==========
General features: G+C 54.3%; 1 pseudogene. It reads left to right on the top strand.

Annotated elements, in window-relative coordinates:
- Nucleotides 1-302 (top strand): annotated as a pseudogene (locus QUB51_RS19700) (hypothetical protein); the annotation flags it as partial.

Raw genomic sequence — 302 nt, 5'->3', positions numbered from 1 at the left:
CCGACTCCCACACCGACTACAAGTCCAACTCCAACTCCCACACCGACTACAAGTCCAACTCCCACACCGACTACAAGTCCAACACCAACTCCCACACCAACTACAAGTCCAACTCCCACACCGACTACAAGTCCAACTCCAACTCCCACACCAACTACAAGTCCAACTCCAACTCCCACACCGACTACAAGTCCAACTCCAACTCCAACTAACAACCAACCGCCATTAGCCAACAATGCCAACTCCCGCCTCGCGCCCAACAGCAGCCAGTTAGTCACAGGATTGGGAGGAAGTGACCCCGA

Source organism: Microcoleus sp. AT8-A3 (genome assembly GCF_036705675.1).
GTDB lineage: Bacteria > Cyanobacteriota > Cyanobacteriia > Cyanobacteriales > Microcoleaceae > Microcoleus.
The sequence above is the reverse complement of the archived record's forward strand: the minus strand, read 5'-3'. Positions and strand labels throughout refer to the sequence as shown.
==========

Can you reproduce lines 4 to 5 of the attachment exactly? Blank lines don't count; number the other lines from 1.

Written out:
Raw genomic sequence — 302 nt, 5'->3', positions numbered from 1 at the left:
CCGACTCCCACACCGACTACAAGTCCAACTCCAACTCCCACACCGACTACAAGTCCAACTCCCACACCGACTACAAGTCCAACACCAACTCCCACACCAACTACAAGTCCAACTCCCACACCGACTACAAGTCCAACTCCAACTCCCACACCAACTACAAGTCCAACTCCAACTCCCACACCGACTACAAGTCCAACTCCAACTCCAACTAACAACCAACCGCCATTAGCCAACAATGCCAACTCCCGCCTCGCGCCCAACAGCAGCCAGTTAGTCACAGGATTGGGAGGAAGTGACCCCGA